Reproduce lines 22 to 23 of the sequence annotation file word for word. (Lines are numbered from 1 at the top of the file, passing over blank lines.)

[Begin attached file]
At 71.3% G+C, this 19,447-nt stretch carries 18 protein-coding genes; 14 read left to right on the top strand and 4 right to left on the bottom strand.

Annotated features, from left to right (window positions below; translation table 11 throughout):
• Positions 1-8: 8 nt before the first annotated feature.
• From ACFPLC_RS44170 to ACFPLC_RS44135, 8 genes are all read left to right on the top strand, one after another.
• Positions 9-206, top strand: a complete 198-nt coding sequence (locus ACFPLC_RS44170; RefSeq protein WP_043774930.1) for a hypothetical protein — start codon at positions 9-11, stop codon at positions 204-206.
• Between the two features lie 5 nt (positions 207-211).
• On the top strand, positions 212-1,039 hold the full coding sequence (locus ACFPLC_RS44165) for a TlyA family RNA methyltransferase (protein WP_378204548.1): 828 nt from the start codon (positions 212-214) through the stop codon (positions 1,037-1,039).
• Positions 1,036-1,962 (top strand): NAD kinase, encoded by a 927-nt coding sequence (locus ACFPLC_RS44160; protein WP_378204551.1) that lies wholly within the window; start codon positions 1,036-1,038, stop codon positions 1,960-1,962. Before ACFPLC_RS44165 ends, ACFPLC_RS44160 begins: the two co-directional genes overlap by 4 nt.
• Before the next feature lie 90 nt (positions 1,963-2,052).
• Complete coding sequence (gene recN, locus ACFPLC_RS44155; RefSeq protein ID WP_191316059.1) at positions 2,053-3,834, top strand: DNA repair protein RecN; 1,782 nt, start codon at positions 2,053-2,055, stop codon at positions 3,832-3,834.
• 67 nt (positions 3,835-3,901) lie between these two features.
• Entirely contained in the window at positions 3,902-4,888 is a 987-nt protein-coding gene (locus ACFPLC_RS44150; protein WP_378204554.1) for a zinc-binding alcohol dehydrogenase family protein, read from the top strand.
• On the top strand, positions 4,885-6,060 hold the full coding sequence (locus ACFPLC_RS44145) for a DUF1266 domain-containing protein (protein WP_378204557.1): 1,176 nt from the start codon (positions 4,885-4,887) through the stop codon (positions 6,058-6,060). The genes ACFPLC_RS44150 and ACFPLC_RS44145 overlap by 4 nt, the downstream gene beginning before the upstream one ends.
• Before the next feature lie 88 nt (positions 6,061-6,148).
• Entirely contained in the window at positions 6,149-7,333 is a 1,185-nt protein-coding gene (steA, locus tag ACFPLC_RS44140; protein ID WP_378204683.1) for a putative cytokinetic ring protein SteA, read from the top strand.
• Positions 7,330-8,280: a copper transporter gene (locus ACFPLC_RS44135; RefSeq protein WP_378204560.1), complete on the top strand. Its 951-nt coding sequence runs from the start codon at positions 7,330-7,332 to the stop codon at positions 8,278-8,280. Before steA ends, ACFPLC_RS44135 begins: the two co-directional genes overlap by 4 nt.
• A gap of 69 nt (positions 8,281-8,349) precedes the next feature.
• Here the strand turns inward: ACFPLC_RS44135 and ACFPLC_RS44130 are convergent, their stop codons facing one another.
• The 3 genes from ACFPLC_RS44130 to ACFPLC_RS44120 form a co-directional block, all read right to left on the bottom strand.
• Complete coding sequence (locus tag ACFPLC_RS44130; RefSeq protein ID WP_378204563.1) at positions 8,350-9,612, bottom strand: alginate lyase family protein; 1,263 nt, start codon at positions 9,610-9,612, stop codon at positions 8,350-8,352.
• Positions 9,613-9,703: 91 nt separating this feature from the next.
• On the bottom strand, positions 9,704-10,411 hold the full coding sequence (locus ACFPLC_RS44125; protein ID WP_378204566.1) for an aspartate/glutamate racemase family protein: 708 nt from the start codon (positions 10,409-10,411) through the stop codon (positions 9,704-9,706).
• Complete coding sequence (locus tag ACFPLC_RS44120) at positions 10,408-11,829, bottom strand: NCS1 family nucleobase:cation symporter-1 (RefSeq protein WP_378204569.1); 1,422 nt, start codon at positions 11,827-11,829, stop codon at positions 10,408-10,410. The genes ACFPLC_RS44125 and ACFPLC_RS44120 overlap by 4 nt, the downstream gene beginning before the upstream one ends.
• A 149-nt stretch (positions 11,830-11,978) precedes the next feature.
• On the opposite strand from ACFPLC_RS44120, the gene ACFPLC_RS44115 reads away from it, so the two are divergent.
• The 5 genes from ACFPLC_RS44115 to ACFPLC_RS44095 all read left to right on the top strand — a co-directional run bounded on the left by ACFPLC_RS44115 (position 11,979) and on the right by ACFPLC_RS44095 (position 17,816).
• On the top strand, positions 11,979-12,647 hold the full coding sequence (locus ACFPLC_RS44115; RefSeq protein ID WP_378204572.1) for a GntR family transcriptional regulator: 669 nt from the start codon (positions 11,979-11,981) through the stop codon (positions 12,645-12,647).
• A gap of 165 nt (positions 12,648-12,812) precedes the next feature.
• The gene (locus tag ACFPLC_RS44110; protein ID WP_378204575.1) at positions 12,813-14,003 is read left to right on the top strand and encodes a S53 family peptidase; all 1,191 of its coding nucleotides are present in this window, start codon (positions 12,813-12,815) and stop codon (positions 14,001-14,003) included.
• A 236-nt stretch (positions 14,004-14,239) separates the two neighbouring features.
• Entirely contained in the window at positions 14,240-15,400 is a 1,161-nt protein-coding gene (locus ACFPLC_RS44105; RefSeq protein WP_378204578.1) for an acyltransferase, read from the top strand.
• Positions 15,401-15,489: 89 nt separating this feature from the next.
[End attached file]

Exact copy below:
• On the bottom strand, positions 9,704-10,411 hold the full coding sequence (locus ACFPLC_RS44125; protein ID WP_378204566.1) for an aspartate/glutamate racemase family protein: 708 nt from the start codon (positions 10,409-10,411) through the stop codon (positions 9,704-9,706).
• Complete coding sequence (locus tag ACFPLC_RS44120) at positions 10,408-11,829, bottom strand: NCS1 family nucleobase:cation symporter-1 (RefSeq protein WP_378204569.1); 1,422 nt, start codon at positions 11,827-11,829, stop codon at positions 10,408-10,410. The genes ACFPLC_RS44125 and ACFPLC_RS44120 overlap by 4 nt, the downstream gene beginning before the upstream one ends.